Effect of high receiver thermal loss per unit area on the performance of solar central receiver systems having optimum heliostat fields and receiver aperture areas

dc.contributor.advisorVant-Hull, Lorin L.
dc.contributor.committeeMemberBannerot, Richard B.
dc.contributor.committeeMemberHungerford, Ed V., III
dc.contributor.committeeMemberKiehn, Robert Mitchell
dc.contributor.committeeMemberLipps, Frederick W.
dc.contributor.committeeMemberWood, Lowell T.
dc.creatorPitman, Charles L.
dc.date.accessioned2023-12-08T20:57:49Z
dc.date.available2023-12-08T20:57:49Z
dc.date.copyright1984-10-18
dc.date.issued1983
dc.description.abstractRecent efforts in solar central receiver research have been directed toward high temperature applications. Associated with high temperature processes are greater receiver thermal losses due to reradiation and convection. This dissertation examines the performance of central receiver systems having optimum heliostat fields and receiver aperture areas as a function of receiver thermal loss per unit area of receiver aperture. The results address the problem of application optimization (loss varies) as opposed to the problem of optimization of a design for a specific application (loss fixed). A reasonable range of values for the primary independent variable L (the average reradiative and convective loss per unit area of receiver aperture) and a reasonable set of design assumptions were first established. The optimum receiver aperture area, number and spacings of heliostats, and field boundary were then determined for two tower focal heights and for each value of L. From this, the solar subsystem performance for each optimized system was calculated. Heliostat field analysis and optimization required a detailed computational analysis. A significant modification to the standard method of solving the optimization equations, effectively a decoupling of the solution process into collector and receiver subsystem parts, greatly aided the analysis. Results are presented for tower focal heights of 150 and 180 m. Values of L ranging from 0.04 to 0.50 MW m[^]-2 were considered, roughly corresponding to working fluid temperatures (at receiver exit) in the range of 650 to 1650 C. As L increases over this range, the receiver thermal efficiency and the receiver interception factor decrease. The optimal power level drops by almost half, and the cost per unit of energy produced increases by about 25% for the base case set of design assumptions. The resulting decrease in solar subsystem efficiency (relative to the defined annual input energy) from 0.57 to 0.35 is about 40% and is a significant effect. Unoptimized systems would experience an even greater degradation in performance. Further study of this problem would indicate the effects which other tower focal heights, receiver orientation, heliostat size, beam degrading, and better focusing heliostats have on the results.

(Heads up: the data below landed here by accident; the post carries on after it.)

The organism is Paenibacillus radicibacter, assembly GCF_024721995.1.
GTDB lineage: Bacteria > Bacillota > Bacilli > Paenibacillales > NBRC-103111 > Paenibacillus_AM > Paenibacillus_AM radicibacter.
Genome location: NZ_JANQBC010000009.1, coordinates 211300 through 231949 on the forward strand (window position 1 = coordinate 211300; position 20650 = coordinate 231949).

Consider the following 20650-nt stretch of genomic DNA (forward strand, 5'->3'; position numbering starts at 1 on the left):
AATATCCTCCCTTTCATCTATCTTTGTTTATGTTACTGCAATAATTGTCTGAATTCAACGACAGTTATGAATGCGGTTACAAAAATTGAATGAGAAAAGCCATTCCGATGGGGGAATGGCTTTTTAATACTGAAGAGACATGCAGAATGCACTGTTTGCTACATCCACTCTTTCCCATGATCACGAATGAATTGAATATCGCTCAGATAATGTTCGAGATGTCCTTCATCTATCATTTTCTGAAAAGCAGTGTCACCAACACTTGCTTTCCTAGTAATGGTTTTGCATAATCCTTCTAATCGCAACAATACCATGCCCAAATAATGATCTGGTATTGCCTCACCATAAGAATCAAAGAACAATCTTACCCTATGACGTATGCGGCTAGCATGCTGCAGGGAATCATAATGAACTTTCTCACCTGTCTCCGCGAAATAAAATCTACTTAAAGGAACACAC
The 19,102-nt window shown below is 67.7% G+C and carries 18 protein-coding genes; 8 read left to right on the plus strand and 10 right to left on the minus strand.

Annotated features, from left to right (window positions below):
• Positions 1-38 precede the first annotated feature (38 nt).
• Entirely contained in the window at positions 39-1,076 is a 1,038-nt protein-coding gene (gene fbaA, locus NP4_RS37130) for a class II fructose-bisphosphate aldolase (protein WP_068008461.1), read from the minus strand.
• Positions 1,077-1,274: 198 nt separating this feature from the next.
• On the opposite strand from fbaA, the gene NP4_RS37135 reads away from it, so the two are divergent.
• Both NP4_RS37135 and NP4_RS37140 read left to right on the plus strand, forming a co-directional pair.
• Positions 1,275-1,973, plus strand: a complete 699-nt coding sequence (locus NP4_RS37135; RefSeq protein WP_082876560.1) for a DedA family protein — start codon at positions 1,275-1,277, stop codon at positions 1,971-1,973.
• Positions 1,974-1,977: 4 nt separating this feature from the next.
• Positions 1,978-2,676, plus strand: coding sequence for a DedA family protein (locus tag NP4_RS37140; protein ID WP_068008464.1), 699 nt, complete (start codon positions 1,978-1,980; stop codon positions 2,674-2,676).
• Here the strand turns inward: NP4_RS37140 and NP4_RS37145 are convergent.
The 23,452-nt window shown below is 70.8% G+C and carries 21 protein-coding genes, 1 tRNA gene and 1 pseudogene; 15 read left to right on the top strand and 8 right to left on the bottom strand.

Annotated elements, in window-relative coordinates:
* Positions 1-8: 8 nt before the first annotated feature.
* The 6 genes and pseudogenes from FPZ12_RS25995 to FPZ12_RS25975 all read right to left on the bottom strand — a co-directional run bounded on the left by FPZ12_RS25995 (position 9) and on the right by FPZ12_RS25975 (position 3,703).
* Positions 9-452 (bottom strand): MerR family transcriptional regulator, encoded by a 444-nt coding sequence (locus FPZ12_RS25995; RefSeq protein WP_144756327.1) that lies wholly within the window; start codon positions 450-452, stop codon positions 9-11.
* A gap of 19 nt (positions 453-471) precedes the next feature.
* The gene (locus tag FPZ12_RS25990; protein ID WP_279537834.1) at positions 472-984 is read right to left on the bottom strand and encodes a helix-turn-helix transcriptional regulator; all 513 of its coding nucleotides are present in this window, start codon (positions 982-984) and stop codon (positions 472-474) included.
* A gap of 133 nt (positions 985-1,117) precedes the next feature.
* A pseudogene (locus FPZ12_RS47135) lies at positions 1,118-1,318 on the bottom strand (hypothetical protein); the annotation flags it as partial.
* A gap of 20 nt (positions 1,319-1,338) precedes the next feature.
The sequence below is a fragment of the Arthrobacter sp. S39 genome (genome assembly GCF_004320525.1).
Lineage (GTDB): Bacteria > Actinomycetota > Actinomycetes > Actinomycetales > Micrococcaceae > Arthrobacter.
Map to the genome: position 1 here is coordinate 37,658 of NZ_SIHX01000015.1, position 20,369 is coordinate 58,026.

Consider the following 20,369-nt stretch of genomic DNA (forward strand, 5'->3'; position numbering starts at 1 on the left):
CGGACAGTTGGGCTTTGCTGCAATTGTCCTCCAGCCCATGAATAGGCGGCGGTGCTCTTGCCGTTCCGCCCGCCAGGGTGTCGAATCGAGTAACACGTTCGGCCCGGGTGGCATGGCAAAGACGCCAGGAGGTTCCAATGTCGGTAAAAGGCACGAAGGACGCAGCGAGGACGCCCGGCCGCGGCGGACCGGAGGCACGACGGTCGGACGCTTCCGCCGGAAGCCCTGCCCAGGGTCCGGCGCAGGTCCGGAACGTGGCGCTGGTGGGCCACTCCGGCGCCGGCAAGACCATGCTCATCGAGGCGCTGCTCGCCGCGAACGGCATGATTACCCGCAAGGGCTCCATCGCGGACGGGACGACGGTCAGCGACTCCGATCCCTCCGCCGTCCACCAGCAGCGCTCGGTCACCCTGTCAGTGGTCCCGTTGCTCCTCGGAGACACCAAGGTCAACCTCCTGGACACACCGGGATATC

dc.description.departmentPhysics, Department of
dc.format.digitalOriginreformatted digital
dc.format.mimetypeapplication/pdf
dc.identifier.other11161104
dc.identifier.urihttps://hdl.handle.net/10657/15620
dc.language.isoen
dc.rightsThis item is protected by copyright but is made available here under a claim of fair use (17 U.S.C. Section 107) for non-profit research and educational purposes. Users of this work assume the responsibility for determining copyright status prior to reusing, publishing, or reproducing this item for purposes other than what is allowed by fair use or other copyright exemptions. Any reuse of this item in excess of fair use or other copyright exemptions requires express permission of the copyright holder.
dc.subjectSolar collectors
dc.subjectHeliostat
dc.subjectConcentrated solar power (CSP)
dc.subjectRenewable energy
dc.titleEffect of high receiver thermal loss per unit area on the performance of solar central receiver systems having optimum heliostat fields and receiver aperture areas
dc.type.dcmiText
dc.type.genreThesis
dcterms.accessRightsThe full text of this item is not available at this time because it contains documents that are presumed to be under copyright and are accessible only to users who have an active CougarNet ID. This item will continue to be made available through interlibrary loan.
thesis.degree.collegeCollege of Natural Sciences and Mathematics
thesis.degree.departmentPhysics, Department of
thesis.degree.disciplinePhysics
thesis.degree.grantorUniversity of Houston
thesis.degree.levelDoctoral
thesis.degree.nameDoctor of Philosophy

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